Proteins are very important molecules in our cells. They are constructed from amino acids and each protein within the structure and function of proteins and enzymes has a specific function. This is a molecular model of the protein hemoglobin. This molecule transports oxygen around the body in red blood cells. By weight, proteins are collectively the major component of the dry weight of cells and are involved in virtually all cell functions.
Each protein within the body has a specific function, from cellular support to cell signaling and cellular locomotion. The structure of a protein may be globular or fibrous, and the design helps each protein with their particular function. In all, proteins are absolutely fascinating and a complex subject. Let’s explore the basics of these essential molecules and discover what they do for us. Examples of these proteins include actin and myosin. Enzymes are proteins that facilitate biochemical reactions. They are often referred to as catalysts because they speed up chemical reactions. Enzymes include lactase and pepsin, which you might hear of often when learning about specialty diets or digestive medical conditions.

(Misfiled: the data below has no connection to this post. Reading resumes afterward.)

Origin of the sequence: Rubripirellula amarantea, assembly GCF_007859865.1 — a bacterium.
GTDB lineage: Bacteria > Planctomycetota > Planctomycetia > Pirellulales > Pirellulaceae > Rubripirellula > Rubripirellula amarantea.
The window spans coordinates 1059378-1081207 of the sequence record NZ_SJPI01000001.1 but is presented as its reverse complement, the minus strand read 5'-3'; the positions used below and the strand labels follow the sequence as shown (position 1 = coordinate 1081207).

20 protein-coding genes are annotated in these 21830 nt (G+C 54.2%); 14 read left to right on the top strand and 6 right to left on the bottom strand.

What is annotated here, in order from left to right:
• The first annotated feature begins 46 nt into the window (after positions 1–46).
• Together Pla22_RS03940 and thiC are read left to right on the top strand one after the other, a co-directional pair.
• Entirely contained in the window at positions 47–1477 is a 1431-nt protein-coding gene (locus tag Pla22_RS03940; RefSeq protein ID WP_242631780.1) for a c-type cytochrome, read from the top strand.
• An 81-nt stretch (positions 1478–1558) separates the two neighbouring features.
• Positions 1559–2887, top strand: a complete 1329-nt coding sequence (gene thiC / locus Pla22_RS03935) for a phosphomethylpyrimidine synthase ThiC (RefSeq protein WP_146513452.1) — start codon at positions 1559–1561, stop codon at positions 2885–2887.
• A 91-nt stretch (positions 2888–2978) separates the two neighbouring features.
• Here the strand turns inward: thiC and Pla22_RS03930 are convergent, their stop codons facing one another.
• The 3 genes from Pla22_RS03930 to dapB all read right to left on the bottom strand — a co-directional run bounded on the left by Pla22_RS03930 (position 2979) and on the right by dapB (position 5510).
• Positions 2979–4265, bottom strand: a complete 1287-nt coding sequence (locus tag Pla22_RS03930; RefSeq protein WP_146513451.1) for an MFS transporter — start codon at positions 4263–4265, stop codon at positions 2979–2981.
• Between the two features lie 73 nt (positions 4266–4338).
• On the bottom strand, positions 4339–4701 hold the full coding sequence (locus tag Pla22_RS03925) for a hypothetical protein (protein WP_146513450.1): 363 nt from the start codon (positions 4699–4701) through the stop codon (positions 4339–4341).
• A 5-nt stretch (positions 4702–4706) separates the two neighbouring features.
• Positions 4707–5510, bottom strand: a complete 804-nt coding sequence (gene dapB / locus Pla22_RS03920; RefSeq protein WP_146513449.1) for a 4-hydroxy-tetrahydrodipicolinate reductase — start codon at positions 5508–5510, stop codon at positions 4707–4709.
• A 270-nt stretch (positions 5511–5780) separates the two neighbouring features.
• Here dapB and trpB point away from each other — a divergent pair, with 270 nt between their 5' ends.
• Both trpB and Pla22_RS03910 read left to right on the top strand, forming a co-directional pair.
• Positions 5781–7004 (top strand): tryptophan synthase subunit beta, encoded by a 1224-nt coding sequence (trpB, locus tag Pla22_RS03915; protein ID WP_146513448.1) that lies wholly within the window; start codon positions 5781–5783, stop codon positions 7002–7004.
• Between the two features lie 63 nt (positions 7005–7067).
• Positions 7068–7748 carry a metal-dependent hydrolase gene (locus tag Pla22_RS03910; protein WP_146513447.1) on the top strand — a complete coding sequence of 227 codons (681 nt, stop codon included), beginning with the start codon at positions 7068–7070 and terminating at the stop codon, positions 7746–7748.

Lactase breaks down the sugar lactose found in milk. Pepsin is a digestive enzyme that works in the stomach to break down proteins in food. Hormonal proteins are messenger proteins which help to coordinate certain bodily activities. Examples include insulin, oxytocin, and somatotropin. Insulin regulates glucose metabolism by controlling the blood-sugar concentration. Oxytocin stimulates contractions during childbirth.